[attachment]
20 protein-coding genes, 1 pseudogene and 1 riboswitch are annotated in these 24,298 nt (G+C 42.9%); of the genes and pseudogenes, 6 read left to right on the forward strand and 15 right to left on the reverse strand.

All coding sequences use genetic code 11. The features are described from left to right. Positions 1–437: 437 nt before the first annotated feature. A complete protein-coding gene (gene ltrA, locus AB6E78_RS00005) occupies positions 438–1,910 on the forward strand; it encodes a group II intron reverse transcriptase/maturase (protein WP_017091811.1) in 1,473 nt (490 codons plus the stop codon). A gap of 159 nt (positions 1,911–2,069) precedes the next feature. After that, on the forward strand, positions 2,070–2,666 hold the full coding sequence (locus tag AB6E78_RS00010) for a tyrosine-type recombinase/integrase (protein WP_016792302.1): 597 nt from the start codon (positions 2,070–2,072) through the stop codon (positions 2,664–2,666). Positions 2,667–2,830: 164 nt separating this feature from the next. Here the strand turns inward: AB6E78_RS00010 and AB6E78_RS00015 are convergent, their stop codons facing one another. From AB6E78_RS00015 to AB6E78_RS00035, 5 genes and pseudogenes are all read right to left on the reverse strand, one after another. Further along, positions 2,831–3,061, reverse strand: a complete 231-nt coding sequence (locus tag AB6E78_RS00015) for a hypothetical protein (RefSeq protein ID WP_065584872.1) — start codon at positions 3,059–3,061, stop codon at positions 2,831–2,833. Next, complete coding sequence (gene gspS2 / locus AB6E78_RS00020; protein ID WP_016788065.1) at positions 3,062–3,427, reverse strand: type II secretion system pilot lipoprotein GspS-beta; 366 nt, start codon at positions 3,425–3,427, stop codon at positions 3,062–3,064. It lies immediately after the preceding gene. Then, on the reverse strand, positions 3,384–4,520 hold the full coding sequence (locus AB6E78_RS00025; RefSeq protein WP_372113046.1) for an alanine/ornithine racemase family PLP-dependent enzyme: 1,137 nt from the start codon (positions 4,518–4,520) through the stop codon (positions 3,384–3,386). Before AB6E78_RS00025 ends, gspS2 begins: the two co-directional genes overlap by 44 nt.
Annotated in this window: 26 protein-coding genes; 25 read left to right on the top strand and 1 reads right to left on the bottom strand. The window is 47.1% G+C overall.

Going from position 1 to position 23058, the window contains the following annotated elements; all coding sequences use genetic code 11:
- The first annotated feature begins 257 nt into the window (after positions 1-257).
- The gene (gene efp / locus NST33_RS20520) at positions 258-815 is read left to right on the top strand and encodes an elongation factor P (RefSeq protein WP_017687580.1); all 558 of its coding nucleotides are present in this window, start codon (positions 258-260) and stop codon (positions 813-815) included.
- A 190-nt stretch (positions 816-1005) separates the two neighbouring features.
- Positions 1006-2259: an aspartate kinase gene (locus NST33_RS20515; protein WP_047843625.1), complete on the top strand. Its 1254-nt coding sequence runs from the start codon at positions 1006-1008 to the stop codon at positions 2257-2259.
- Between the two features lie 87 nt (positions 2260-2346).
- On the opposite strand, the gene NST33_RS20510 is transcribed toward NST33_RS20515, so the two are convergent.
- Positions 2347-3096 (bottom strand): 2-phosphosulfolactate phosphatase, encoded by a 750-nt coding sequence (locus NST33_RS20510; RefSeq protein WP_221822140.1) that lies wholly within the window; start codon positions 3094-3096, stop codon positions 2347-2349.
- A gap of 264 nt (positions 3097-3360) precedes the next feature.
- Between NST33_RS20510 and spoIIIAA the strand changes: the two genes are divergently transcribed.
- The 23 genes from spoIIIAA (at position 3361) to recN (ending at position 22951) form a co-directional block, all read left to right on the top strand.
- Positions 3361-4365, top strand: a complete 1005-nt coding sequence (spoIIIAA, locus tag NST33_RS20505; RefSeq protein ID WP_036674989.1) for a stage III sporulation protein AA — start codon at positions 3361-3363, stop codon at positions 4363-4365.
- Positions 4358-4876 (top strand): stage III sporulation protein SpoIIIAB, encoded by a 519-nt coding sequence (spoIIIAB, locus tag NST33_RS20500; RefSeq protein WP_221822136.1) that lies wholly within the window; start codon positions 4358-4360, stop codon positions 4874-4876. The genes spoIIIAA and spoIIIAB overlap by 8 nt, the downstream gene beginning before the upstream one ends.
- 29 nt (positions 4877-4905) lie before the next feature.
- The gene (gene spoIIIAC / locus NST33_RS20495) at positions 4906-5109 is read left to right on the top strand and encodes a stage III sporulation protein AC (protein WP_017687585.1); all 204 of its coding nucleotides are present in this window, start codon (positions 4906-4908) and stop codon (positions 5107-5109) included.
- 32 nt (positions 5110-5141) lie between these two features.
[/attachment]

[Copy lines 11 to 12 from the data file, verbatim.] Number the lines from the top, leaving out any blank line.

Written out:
- Positions 2347-3096 (bottom strand): 2-phosphosulfolactate phosphatase, encoded by a 750-nt coding sequence (locus NST33_RS20510; RefSeq protein WP_221822140.1) that lies wholly within the window; start codon positions 3094-3096, stop codon positions 2347-2349.
- A gap of 264 nt (positions 3097-3360) precedes the next feature.